The Grammarphobia Blog

Biscotto, biscotti, and biscottis

Q: “Panini” and “biscotti” are plurals in Italian, but I often hear them as singulars in English. When words like these are relatively recent additions to English, what are the proper singulars and plurals?

A: As of this writing, “biscotto” and “panino” are the singular forms; “biscotti” and “panini” are the plurals.

So say both The American Heritage Dictionary of the English Language (4th ed.) and Merriam-Webster’s Collegiate Dictionary (11th ed.).

But stay tuned. We wouldn’t be surprised if “biscotto” and “panino” went the way of “graffito.”

Why? Because more and more people are treating the plural forms as singular and using them with singular verbs.

When Pat is in New York for her monthly WNYC broadcasts, she regularly has lunch at an Italian kiosk in Grand Central Station. The lunch counter serves both panini and biscotti. But customers generally ask for “a panini” or “a biscotti.” 

When a foreign word sneaks into English, it becomes an English word and acquires a life of its own. The word may keep some or all of its foreign flavor, at least for a while, but it may not.

Many foreign words adopted into English have lost the plural inflections they had in their parent languages.

Spaghetti, for instance, is a plural in Italian, but we don’t say, “These spaghetti are delicious.” Similarly, Italian plurals like zucchini and fettuccine are treated as singulars in English.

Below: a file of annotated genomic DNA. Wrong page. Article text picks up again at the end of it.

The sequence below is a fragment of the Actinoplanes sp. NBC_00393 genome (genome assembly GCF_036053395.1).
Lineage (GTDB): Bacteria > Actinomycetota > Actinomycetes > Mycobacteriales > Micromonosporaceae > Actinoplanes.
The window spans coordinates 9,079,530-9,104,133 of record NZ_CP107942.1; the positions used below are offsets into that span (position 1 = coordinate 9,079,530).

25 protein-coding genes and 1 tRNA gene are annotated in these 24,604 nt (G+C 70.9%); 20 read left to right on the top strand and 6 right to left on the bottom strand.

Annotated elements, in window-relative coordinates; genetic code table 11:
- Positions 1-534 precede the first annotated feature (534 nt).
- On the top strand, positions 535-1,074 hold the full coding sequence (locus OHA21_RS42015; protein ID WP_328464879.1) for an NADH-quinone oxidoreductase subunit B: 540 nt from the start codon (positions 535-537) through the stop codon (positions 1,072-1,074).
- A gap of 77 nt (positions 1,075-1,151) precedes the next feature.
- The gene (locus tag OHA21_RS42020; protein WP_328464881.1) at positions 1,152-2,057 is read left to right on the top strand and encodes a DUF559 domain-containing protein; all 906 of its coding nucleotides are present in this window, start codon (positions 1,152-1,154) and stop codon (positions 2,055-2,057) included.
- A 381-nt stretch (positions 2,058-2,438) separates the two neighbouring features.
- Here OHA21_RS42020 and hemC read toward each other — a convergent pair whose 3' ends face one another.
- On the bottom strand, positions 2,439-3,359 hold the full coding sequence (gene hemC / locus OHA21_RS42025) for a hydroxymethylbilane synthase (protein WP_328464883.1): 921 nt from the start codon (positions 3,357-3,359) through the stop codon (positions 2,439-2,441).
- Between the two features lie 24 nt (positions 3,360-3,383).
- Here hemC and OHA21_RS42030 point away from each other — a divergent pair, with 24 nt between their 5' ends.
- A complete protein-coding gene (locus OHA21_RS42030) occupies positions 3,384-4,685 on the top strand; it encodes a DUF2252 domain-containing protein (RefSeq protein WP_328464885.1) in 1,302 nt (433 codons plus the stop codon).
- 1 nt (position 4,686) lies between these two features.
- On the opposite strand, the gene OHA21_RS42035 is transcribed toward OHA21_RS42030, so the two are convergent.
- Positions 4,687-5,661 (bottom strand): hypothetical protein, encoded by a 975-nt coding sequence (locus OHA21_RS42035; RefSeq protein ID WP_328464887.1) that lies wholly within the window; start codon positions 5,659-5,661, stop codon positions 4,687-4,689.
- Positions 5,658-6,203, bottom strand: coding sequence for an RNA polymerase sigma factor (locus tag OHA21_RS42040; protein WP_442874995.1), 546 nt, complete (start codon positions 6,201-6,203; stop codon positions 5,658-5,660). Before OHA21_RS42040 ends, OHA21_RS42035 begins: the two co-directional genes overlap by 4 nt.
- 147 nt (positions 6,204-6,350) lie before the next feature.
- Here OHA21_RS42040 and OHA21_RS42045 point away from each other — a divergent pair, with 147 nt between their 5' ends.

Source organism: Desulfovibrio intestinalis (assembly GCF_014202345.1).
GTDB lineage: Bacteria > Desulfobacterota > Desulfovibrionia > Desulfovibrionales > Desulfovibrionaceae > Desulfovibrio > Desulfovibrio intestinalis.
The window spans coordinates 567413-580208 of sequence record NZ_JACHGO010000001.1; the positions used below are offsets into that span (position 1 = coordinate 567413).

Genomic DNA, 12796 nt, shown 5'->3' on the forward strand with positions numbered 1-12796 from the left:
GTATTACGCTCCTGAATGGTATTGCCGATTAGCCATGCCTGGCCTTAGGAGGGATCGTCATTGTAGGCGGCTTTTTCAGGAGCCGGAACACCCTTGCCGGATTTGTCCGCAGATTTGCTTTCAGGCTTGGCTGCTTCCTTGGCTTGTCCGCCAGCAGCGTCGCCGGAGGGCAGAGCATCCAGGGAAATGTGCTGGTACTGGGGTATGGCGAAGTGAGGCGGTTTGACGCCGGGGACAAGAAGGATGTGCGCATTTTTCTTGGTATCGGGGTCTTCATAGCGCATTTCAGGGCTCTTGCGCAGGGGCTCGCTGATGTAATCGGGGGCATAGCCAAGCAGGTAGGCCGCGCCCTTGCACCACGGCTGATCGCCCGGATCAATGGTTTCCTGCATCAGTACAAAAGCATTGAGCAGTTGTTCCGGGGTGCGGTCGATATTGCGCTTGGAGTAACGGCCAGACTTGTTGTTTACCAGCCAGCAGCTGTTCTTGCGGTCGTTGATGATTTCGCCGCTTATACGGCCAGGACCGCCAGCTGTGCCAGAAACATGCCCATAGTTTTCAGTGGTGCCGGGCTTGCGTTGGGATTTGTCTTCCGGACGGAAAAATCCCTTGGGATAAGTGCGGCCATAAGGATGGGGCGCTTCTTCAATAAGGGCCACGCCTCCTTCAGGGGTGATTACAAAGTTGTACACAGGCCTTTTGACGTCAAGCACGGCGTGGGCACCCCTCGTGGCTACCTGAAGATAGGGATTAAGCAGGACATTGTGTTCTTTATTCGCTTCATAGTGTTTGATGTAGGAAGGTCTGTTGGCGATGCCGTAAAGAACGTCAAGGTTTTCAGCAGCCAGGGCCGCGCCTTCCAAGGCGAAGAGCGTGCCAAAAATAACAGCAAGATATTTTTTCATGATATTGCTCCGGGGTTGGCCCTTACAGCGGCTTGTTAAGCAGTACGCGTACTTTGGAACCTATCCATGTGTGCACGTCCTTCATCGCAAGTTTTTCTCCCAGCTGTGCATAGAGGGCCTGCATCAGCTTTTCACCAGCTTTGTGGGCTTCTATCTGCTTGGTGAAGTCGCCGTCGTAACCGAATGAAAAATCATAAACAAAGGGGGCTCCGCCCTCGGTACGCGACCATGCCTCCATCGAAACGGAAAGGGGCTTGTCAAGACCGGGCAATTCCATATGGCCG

The word “graffiti,” too, comes from an Italian plural but it’s more commonly used as a singular in English. More people say “graffiti is” than “graffiti are.” We had a blog entry about graffiti a couple of years ago.

Furthermore, once new words are adopted they generally form their plurals in the usual English way.

For example, when you and a friend both want a cappuccino, you don’t tell the barista at Starbucks that you want “two cappuccini.” You ask for “two cappuccinos.”

That’s why we hear people speak of “biscottis” and “paninis”—hence re-pluralizing those originally plural words.

You ask about “proper” usage. The process of Anglicization doesn’t happen overnight, if it happens at all.

As we often say, English is a work in progress, and common usage is what influences lexicographers to update their dictionary entries generation after generation.

So until things sort themselves out, you can’t do better than to consult the most recent dictionaries. And, as we say, stay tuned.

Check out our books about the English language